Heather and grass burning

The burning of heather and grass is governed principally by the Heather and Grass etc Burning (England) Regulations 2007 and the Hill Farming Act 1946.

The following legislation is also relevant to the burning of heather and grass:

  • The Wildlife and Countryside Act 1981 prohibits burning which disturbs or destroys wild birds or other protected animals, plants and habitats and in some cases burning on a Site of Special Scientific Interest without Natural England’s consent;
  • The Conservation (Natural Habitats, & c) Regulations 1994;
  • The Health and Safety at Work etc Act 1974;
  • The Management of Health and Safety at Work Regulations 1999;
  • The Provision and Use of Work Equipment Regulations 1998;
  • The Environment Protection Act 1990;
  • The Water Resources Act 1991;
  • The Ancient Monuments and Archaeological Areas Act 1979;
  • The Highways Act 1980.

There is also a Heather and Grass Burning Code 2007 which, whilst not legally binding, outlines good practice on the burning of heather and grass.

When do the Heather and Grass etc Burning (England) Regulations 2007 apply?

The Heather and Grass etc Burning (England) Regulations 2007 do not apply to land cultivated as private gardens or to allotments. Some of the Regulations do not apply to the burning of vegetation covered by the Regulations carried out on railway land by or under the authority of Network Rail or Transport for London.

What does the Heather and Grass etc Burning (England) Regulations 2007 prohibit?

The Heather and Grass etc Burning (England) Regulations 2007 prohibits:

  • the commencement of the burning of heather, rough grass, bracken, gorse or vaccinium (such vegetation is referred to in the Regulations as “specified vegetation”) on land between sunset and sunrise;
  • the burning of specified vegetation where there are insufficient persons and/ or equipment to control and regulate the burning during the entire period of the operation;
  • the burning of any specified vegetation outside of the “burning season” without a licence (The burning season for land which is situated within an “upland area” is from 1 October to 15 April and for other land is from 1 November and 31 March. In order to check whether land is situated in an upland area it is necessary to check the “Volume of maps of less-favoured farming areas in England” which is held by the Department for Environment, Food and Rural Affairs);
  • the burning, without a licence, of any specified vegetation in a single area during the burning season, or in two or more areas within 5 metres of each other with a combined area of more than 0.5 hectares if the land has a slope of more than 45 degrees or if more than half of the land is covered by exposed rock or scree;
  • the burning, without a licence, in a single burn an areas of more than 10 hectares of specified vegetation;
  • the burning, without a licence, of specified vegetation during the burning season in a manner which exposes a single area, or two or more areas within 5 metres of each other with a combined area of more than 0.5 hectares of bare soil or an “area of bare soil” which extends more than 25 metres along the bank of a “watercourse” and is more than a metre wide at all points (for a continuous stretch of more than 25 metres), measured from the edge of the bank of the watercourse (an area of bare soil means an area of soil of which no more than 2% is covered by vegetation or plant litter. The term “watercourse” covers rivers, streams, ditches, grips, drains, cuts, culverts, dykes and sluices but excludes mains and other pipes);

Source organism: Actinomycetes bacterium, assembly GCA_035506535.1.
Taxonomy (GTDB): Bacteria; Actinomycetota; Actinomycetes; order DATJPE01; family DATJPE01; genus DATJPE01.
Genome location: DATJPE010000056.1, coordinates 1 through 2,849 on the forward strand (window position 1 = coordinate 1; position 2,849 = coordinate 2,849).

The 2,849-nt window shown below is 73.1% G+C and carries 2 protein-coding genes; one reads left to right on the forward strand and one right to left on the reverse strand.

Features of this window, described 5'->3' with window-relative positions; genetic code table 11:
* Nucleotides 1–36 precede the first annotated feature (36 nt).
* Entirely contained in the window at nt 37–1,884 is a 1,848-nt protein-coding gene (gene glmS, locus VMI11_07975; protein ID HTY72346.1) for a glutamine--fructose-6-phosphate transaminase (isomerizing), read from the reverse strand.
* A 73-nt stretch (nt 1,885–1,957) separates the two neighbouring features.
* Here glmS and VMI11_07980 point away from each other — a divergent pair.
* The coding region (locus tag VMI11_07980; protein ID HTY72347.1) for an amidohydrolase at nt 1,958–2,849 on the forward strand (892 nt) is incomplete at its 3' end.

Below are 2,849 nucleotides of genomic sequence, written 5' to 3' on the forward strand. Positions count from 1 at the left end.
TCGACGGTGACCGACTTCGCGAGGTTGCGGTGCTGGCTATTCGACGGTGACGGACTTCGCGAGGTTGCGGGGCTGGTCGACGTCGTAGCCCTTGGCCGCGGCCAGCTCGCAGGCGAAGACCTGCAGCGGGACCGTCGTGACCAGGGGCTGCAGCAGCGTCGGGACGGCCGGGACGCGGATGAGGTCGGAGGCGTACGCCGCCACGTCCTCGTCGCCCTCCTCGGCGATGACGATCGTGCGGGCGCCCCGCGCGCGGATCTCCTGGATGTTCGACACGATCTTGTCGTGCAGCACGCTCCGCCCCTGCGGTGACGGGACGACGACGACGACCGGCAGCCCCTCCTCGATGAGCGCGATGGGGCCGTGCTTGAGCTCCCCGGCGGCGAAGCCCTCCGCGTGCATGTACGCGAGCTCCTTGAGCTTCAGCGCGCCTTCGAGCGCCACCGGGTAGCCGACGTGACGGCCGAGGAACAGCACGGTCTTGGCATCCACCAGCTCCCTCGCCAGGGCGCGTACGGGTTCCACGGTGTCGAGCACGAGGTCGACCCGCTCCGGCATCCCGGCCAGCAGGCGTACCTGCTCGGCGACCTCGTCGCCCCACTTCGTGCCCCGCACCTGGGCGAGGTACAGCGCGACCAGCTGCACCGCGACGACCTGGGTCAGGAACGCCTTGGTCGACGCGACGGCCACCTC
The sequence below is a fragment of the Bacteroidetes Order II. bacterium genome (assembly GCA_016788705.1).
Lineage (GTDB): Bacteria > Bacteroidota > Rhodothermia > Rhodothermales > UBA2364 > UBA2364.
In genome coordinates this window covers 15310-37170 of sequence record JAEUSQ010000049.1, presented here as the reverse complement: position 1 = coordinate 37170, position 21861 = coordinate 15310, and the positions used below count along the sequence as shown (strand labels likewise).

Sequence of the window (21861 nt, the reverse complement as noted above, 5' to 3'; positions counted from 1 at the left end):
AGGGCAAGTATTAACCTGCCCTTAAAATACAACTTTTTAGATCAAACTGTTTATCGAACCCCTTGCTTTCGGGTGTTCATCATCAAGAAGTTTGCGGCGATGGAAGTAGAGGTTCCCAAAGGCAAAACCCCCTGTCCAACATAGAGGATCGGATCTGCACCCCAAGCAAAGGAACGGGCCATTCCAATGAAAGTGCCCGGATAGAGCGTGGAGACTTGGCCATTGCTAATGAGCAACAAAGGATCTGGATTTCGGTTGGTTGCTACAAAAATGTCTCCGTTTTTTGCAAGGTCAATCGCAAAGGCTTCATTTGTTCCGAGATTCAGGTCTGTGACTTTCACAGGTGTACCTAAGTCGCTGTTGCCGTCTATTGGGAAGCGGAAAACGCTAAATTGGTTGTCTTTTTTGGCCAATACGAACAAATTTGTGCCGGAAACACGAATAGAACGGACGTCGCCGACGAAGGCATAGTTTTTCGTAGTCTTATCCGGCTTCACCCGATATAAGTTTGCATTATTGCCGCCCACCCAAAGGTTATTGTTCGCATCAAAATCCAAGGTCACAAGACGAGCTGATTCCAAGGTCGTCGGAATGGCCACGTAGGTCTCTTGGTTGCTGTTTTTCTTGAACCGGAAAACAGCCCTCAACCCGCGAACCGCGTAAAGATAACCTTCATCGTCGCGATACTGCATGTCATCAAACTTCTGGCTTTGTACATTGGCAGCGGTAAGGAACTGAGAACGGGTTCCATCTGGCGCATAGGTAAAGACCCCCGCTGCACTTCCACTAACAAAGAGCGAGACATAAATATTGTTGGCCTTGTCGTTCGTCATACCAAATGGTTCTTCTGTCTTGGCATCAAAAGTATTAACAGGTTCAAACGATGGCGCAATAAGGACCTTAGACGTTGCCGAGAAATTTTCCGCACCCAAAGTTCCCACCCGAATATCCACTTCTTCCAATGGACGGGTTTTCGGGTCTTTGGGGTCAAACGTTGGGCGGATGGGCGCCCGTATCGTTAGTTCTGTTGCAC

• the burning, without a licence, of specified vegetation where the soil is left smouldering for more than 48 hours.

The Regulations also require anyone burning specified vegetation to take all reasonable precautions to prevent injury or damage to any adjacent land or to any person or thing on that land, both before starting burning and during the entire period of the operation.

Licenses

Licenses to burn specified vegetation outside of the burning season or to burn in a manner otherwise prohibited by the Heather and Grass etc Burning (England) Regulations 2007 can be obtained from Natural England.

A licence will only be granted if the proposed burning is, in the case of railway land, necessary or expedient for good maintenance of the land or for the purpose of pest control. In the case of other land a licence will only be granted if the proposed burning is necessary or expedient for the conservation, enhancement or management of the natural environment for the benefit of present and future generations or for safety reasons.

Failure to comply with the Heather and Grass etc Burning (England) Regulations 2007

If unauthorised burning is carried out Natural England has the power to serve a “burning notice” on the occupier of the land in question. A burning notice requires an occupier of land to notify Natural England of any proposed burning of any specified vegetation on the land occupied by him from the date it is served.

Contravention of the Regulations is a criminal offence, under the Hill Farming Act 1946, punishable by fine and/ or imprisonment.